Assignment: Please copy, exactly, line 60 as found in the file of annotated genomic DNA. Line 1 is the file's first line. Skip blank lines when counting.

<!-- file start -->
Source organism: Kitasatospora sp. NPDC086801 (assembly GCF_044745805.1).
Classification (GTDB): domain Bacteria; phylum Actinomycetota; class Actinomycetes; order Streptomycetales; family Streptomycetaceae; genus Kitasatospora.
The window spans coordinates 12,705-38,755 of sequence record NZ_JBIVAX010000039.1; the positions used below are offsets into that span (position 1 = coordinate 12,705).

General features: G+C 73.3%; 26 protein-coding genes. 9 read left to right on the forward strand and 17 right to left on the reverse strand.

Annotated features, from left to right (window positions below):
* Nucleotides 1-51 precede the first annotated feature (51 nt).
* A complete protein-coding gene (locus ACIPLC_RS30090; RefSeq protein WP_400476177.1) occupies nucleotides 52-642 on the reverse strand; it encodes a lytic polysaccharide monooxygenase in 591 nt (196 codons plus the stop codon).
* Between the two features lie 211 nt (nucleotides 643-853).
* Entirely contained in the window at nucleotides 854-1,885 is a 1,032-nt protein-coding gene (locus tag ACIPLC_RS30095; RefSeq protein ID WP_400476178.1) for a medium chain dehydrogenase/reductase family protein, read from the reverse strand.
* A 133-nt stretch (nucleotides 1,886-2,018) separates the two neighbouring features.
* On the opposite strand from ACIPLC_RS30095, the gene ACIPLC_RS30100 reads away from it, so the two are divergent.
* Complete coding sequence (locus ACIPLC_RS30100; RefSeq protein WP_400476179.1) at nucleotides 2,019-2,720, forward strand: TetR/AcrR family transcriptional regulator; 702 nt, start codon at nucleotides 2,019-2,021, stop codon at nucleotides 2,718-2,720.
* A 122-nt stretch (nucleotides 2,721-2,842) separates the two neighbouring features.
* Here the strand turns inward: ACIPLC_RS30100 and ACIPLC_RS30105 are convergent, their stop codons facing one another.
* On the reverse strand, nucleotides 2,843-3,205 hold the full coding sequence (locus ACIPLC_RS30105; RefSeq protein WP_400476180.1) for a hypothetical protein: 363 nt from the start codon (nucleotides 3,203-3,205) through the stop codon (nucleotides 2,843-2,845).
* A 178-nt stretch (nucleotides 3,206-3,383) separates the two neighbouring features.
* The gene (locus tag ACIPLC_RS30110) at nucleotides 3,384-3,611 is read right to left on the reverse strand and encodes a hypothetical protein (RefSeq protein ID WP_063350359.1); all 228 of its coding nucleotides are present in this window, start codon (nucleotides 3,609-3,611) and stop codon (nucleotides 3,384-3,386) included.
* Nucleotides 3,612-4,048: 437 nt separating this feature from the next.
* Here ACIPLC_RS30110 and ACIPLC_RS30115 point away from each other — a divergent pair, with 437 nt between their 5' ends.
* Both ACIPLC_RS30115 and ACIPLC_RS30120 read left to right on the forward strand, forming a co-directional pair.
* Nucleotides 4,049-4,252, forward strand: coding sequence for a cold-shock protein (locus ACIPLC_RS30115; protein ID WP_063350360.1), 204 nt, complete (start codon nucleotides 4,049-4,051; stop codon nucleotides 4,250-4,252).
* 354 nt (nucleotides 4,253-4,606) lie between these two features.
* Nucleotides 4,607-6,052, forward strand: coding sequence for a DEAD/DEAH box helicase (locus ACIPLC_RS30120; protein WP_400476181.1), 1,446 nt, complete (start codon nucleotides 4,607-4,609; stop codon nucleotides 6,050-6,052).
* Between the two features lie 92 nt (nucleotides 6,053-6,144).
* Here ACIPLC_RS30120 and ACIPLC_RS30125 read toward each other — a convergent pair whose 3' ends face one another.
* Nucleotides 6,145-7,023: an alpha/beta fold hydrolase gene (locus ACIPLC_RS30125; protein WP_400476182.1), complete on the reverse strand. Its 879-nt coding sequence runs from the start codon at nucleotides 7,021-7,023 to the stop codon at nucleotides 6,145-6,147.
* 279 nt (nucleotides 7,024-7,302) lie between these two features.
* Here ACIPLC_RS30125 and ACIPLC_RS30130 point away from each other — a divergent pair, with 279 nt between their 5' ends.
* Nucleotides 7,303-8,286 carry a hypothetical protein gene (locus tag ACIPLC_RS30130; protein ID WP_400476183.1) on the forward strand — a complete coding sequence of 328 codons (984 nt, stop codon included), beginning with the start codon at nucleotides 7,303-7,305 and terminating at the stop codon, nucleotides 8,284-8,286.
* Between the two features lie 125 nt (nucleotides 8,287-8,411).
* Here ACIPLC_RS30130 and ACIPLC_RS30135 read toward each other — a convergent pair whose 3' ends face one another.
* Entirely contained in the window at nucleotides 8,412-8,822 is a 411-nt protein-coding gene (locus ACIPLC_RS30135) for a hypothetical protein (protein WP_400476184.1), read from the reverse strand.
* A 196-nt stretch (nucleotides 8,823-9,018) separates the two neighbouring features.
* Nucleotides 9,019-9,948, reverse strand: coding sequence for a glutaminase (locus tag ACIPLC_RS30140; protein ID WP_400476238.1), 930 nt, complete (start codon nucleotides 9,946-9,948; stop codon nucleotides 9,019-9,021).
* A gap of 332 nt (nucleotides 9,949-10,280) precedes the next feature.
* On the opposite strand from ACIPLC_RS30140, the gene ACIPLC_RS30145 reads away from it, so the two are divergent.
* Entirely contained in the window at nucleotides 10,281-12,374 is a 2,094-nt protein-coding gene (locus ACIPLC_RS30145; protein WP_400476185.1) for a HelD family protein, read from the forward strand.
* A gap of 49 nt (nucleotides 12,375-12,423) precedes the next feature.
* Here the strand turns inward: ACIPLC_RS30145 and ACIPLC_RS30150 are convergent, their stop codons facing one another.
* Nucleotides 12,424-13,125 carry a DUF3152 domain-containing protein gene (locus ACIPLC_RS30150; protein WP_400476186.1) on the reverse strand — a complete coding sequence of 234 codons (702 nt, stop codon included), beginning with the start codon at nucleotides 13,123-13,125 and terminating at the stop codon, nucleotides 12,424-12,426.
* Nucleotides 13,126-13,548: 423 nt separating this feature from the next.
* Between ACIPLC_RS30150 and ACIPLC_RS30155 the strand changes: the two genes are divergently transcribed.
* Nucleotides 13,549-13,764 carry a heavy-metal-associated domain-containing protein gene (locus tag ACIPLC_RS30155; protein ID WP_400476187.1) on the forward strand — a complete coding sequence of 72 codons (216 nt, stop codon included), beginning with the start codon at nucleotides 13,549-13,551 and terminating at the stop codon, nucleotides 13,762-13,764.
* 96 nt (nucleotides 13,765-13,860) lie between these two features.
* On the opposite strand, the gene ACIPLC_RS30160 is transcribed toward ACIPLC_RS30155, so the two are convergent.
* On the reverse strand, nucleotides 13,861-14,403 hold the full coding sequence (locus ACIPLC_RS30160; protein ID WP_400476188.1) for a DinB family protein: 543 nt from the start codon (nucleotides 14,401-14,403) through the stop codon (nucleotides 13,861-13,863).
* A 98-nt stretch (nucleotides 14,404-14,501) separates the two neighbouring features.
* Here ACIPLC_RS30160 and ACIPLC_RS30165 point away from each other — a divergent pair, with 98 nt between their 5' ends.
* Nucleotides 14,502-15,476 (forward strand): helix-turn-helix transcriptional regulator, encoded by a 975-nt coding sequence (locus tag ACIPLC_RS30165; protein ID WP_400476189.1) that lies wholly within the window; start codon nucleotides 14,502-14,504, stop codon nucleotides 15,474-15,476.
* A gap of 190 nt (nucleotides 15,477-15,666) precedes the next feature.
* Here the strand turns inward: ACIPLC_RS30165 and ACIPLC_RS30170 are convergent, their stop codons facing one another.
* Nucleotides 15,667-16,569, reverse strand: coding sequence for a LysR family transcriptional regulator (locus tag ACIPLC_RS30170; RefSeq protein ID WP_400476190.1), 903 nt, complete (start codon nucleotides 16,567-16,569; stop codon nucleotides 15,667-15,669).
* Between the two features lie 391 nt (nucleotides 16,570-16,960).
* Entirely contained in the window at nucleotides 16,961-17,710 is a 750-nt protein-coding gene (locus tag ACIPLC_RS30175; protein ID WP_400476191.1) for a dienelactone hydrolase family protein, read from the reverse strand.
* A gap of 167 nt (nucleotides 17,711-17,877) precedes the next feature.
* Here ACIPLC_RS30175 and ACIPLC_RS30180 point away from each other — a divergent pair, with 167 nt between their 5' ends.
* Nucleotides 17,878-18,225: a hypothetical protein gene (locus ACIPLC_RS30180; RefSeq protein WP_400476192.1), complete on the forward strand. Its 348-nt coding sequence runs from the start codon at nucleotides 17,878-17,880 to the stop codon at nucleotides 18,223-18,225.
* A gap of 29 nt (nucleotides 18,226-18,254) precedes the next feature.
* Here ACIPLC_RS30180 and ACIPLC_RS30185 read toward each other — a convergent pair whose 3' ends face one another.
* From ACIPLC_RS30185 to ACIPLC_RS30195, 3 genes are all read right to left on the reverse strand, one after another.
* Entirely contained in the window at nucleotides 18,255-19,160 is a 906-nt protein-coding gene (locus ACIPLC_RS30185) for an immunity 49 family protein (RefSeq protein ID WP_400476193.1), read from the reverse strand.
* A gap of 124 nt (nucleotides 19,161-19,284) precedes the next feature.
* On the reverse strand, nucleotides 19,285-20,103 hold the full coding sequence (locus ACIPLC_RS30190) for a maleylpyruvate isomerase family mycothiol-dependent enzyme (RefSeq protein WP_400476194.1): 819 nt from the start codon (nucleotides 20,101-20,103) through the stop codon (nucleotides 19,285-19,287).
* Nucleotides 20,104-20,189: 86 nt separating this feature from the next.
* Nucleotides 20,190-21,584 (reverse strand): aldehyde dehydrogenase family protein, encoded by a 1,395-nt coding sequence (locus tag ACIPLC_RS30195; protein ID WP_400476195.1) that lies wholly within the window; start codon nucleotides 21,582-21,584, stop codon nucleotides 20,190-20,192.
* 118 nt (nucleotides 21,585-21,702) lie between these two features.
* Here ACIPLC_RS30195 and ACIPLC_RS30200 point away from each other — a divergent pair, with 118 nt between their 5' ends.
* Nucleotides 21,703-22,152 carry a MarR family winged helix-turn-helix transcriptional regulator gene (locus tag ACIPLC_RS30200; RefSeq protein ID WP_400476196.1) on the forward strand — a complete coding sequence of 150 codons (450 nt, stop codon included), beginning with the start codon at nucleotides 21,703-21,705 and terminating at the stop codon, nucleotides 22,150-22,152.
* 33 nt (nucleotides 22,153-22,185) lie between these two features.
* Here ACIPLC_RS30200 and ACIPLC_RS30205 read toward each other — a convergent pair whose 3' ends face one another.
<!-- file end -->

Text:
* From ACIPLC_RS30185 to ACIPLC_RS30195, 3 genes are all read right to left on the reverse strand, one after another.